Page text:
The country of Zimbabwe could potentially be headed for political turmoil. The warning signs came during the nation’s independence festivities that were led by President Robert Mugabe.
Mr. Mugabe is the only leader that the nation has ever known. He has asserted that he will rule over Zimbabwe “until God says, ‘Come.’” Such statements have been supported by his wife, Grace, who has vowed that Mr. Mugabe will retain control over the country even if he has to rule from a special wheelchair until he is 100.
However, at the age of 92, it appears Mr. Mugabe is growing increasingly frail. During the independence celebrations, Mr. Mugabe bowed before his own framed portrait when his vehicle stopped in front of the picture whilst he inspected a military parade. The unusual action, leaving some question whether or not Mr. Mugabe is competent enough to recognize even his own portrait, is perhaps a sign that the president’s age is catching up with him.
Indeed, Mr. Mugabe is the oldest head of state in the world, having held power since 1980. It seems that the end of an era is coming to Zimbabwe.
As a result, there have been whispers amongst the governing class of what will come following the aging president’s death, which will likely be in the none-too-distant future. This has led to cutthroat jockeying for positions of power because of the inevitable political succession that must come once Mr. Mugabe has passed.
The change that has come over Mr. Mugabe is apparent to many Zimbabweans. He no longer has the same strength as the man refused to succumb to Western opponents or adversaries within his own nation that managed to bring down other African rulers by staging coups.
Now, Mr. Mugabe’s age can no longer be ignored as footage of the president stumbling and falling asleep during public events have been surfacing. This past March, Mr. Mugabe dozed off while conferring with the prime minister of Japan. Last year, he even reread a speech to Parliament that he had delivered to the same body of lawmakers the previous month.
Still, Mr. Mugabe is not ignorant of the speculation about what may come following his demise. Mr. Mugabe even contributed to some conversations being held concerning his mortality during a recent meeting with Zimbabwe’s war veterans.
Mr. Mugabe recognized that talk of his eventual death was fueling tensions within his party, ZANU-PF, which he fears could lead to infighting over succession. In response to these expectations and anxieties, Mr. Mugabe insists; “I am not dying. Shame on you.”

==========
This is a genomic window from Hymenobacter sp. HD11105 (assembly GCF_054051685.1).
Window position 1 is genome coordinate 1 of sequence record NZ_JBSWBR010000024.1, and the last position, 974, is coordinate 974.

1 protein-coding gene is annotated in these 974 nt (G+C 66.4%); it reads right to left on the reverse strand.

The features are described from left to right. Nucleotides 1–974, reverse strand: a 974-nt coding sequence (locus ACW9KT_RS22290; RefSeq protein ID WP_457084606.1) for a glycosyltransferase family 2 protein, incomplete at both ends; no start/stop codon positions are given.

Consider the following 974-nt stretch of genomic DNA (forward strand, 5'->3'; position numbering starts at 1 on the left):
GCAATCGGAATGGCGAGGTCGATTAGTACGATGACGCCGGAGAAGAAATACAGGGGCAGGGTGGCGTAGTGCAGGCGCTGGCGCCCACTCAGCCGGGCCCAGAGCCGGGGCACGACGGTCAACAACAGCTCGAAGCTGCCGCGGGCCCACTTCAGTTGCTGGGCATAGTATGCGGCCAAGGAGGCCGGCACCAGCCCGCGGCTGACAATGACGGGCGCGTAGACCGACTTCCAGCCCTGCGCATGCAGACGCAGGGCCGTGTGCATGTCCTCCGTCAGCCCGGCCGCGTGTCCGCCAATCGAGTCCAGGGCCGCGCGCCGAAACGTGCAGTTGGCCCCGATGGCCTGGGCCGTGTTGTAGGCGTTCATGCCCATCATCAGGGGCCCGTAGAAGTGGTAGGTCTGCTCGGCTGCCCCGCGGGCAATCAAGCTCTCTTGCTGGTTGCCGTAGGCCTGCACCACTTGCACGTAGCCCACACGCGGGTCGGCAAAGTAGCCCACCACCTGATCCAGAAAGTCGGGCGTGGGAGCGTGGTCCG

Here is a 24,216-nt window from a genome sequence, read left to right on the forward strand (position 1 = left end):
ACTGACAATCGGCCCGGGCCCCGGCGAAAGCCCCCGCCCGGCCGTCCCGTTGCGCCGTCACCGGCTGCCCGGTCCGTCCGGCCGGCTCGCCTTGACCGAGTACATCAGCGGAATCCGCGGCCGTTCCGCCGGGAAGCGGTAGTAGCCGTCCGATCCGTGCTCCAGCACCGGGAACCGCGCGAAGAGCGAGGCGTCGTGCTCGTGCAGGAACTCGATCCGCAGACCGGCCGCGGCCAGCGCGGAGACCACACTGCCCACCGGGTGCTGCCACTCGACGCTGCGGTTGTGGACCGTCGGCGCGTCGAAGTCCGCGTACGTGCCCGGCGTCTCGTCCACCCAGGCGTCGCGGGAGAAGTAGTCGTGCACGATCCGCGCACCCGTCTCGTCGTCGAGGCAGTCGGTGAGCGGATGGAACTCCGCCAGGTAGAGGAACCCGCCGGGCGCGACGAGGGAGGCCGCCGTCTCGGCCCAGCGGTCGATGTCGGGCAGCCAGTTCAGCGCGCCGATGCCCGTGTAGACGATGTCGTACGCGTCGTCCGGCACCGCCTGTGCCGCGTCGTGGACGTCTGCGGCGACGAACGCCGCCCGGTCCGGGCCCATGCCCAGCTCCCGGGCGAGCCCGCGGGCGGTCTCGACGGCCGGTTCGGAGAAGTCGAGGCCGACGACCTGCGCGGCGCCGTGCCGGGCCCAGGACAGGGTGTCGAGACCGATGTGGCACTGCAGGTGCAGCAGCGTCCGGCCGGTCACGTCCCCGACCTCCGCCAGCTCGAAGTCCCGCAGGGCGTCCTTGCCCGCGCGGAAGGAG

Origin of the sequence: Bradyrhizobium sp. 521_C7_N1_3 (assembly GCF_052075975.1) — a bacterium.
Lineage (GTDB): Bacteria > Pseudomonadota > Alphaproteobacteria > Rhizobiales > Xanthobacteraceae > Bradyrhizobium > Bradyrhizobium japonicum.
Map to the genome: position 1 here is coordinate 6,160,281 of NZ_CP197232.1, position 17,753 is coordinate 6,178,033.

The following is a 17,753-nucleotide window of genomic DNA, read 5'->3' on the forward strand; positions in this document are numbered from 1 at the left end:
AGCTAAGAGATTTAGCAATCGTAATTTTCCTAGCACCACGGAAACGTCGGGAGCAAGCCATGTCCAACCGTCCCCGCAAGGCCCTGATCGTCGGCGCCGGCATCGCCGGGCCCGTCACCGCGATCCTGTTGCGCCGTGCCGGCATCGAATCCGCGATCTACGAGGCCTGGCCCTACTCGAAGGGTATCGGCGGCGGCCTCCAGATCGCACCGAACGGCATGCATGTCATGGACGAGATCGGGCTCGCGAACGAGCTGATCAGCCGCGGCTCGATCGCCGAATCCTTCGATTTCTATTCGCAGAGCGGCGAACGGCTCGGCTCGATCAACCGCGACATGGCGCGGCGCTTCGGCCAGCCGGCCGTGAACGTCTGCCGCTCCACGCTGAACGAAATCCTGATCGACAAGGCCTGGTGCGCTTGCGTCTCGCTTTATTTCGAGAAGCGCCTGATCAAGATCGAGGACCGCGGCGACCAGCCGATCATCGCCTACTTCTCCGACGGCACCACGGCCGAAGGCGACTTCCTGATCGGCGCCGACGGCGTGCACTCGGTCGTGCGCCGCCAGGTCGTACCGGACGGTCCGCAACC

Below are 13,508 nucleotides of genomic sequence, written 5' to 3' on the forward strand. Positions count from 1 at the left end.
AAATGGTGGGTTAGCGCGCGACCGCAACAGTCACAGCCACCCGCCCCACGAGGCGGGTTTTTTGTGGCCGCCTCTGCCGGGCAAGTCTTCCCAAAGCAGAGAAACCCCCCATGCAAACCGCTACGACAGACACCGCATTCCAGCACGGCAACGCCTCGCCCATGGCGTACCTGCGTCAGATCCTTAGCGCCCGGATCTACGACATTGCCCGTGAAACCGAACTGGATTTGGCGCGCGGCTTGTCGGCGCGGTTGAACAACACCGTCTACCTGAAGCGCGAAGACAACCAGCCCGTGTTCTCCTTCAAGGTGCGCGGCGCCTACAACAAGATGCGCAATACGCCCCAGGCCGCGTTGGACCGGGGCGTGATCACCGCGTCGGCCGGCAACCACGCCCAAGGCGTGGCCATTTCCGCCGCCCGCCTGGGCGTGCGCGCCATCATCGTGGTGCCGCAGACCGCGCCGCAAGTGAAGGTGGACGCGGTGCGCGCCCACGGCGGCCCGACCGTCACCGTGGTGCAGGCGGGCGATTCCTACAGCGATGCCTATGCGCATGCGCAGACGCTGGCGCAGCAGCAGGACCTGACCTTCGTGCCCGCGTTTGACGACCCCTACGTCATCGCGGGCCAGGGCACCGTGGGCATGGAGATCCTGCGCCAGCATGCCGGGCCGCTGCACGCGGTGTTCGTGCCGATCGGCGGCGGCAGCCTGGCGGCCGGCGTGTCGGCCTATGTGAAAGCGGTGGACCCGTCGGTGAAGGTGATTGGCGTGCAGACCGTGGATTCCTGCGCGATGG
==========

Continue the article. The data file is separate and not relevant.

These assurances from an obviously aging Mr. Mugabe have failed to quell worries and political uncertainties. In recent weeks, these uncertainties have had negative repercussions, such as severe cash shortages caused by Zimbabweans hoarding money or moving out of the country due to uncertainties over what a change in leadership may bring.
There are doubts that after more than three decades of rule, Mr. Mugabe will be able to run for re-election in 2018 as he has promised. In the past, he was able to attain the presidency by pitting feuding factions against each other to come out on top.
These factions are now attempting to capitalize on Mr. Mugabe’s obvious frailty. The Lacoste faction led by Vice President Emmerson Mnangagwa is appealing for support by insisting both that the president deserves a break and that Mr. Mugabe is no longer capable of carrying out needed political and economic reforms.
Even Mr. Mugabe’s wife has been accused of joining in the political jockeying. Ms. Mugabe held rallies for the purpose of attacking the previous longtime vice president, Joice Mujuru, who was a likely candidate as the president’s successor. However, after accusations of corruption and witchcraft from Mr. Mugabe, the vice president was stripped of her position and expelled from the ZANU-PF party.
Her recent actions have supported rivals’ claims that Ms. Mugabe is taking advantage of her husband’s growing frailty in order to make a grab for power.
With even Mr. Mugabe’s wife joining the political fray, there are fears that the ZANU-PF party will lose its hold on Zimbabwe due to infighting, leaving room for an opposition group to step in.
With a government that has been forged for decades by a single leader and no clear-cut successor on the horizon, it appears that Zimbabwe’s political hopes are dimming as Mr. Mugabe declines.